The new app feature is called “super follows,” and it would let app users show their support for certain companies and their content by paying for their newsletters, badges, and other goodies from their favorite users.
Call it an extension of the growing creator-focused business culture that is becoming more and more important to Twitter every day.
The Rise of the Pay-for-Content Company
It arguably started with the rise of pay-for-content for social media platforms like Patreon, where users could pay extra on a monthly basis to support their favorite artists and receive extras from them in return. It continued with subscription-based email social media platforms like Substack and Medium. Now, YouTube offers a few similar features, but in this case, Twitter’s the company that seems to be playing catch up.
But the company says that the feature is the next way to let its users support each other.
“Exploring audience funding opportunities like Super Follows will allow creators and publishers to be directly supported by their audience and will incentivize them to continue creating content that their audience loves,” the business said in a statement.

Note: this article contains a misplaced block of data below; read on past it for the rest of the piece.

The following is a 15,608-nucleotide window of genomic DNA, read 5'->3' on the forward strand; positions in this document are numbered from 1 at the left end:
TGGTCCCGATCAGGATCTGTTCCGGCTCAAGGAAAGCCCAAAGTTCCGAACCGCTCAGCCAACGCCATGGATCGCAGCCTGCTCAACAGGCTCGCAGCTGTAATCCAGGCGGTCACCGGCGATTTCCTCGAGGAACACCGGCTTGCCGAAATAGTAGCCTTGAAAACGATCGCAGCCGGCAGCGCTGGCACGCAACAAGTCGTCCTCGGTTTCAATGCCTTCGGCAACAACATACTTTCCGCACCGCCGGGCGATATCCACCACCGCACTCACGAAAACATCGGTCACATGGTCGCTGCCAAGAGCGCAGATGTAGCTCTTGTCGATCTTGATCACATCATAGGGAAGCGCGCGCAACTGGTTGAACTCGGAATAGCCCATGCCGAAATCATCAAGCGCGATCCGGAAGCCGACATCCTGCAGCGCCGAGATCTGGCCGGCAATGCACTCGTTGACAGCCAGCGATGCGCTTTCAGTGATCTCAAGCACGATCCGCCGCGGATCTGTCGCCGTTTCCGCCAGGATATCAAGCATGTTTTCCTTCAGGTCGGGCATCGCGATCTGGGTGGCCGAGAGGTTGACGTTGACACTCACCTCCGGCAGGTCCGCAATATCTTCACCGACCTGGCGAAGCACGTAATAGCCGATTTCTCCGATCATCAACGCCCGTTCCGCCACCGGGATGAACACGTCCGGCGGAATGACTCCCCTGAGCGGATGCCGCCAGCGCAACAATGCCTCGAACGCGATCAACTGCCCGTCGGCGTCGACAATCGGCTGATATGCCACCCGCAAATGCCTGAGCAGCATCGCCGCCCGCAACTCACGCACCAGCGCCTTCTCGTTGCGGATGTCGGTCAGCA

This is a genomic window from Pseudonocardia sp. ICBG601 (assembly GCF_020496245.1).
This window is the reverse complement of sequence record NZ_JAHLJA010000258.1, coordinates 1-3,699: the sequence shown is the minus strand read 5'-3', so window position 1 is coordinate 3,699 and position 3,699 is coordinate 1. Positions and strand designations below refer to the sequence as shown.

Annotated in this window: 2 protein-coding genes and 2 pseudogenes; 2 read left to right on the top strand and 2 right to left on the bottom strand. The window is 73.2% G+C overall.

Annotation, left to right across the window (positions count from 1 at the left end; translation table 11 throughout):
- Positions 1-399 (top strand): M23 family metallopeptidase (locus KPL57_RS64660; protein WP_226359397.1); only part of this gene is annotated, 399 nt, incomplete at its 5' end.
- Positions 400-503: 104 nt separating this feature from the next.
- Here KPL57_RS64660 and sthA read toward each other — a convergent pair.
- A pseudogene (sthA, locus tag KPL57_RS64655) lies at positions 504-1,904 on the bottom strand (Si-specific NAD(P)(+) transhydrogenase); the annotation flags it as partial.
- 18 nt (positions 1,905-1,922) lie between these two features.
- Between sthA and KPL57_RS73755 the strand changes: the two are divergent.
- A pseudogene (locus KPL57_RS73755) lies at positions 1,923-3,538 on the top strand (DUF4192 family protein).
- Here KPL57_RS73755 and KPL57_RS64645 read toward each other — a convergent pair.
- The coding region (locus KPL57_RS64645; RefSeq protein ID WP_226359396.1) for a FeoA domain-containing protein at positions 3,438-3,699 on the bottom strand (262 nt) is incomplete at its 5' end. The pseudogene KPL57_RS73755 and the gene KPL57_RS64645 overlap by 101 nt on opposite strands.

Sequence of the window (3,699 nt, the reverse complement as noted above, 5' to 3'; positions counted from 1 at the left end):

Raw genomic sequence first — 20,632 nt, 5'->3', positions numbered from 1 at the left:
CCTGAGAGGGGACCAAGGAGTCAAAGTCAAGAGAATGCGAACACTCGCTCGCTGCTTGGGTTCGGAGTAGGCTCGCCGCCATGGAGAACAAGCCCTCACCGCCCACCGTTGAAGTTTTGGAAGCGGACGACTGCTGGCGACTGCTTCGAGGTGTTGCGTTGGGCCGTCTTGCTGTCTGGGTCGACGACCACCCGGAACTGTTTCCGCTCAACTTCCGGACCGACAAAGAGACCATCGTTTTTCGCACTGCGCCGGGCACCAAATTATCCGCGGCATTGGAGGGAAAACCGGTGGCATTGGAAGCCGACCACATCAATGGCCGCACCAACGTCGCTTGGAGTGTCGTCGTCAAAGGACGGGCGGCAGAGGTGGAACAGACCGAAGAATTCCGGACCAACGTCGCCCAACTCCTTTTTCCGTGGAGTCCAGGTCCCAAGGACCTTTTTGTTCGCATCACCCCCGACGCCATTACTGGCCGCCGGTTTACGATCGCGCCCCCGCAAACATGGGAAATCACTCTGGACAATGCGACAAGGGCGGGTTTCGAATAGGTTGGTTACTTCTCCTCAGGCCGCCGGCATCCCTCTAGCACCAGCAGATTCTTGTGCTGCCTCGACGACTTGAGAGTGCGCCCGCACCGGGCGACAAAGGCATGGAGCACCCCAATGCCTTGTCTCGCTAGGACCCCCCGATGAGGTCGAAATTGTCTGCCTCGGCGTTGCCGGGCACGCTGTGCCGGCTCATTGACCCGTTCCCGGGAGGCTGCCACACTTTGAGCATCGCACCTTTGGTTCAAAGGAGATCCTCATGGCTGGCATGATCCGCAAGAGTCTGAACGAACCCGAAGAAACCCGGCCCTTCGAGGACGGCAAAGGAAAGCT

However, the CEO of the social media app company admitted that the business feature is a response to a few common criticisms that the business receives often.
“Why don’t we start with why folks don’t believe in us,” said Jack Dorsey. “It comes down to three critiques: we’re slow, we’re not innovative, and we’re not trusted.”
Because of this, the efforts of the social media business are directed at innovating and growing, both in size and in revenue.
The Company Revenue
Twitter has big plans for growth and innovation, too. The social media app company wants to double its global annual revenue, aiming to reach over $7.5 billion by Q4 2023.
And in a social media market currently worth $61.4 billion and growing at a rate of 16.5% annually, that goal is not unrealistic.
To the critics, Twitter’s business executives say that the best days of the company are still far ahead of it.
“The notion of Twitter even changing feels like a novel concept,” said Kayvon Beykpour, Twitter’s head of consumer product, in an interview with The New York Times. “It’s still so far from achieving its potential, despite how much influence and value it does have in the world.”
About the Author
Elijah Labby is a graduate of the National Journalism Center. He has previously written for Broadband Breakfast, a technology and internet policy website.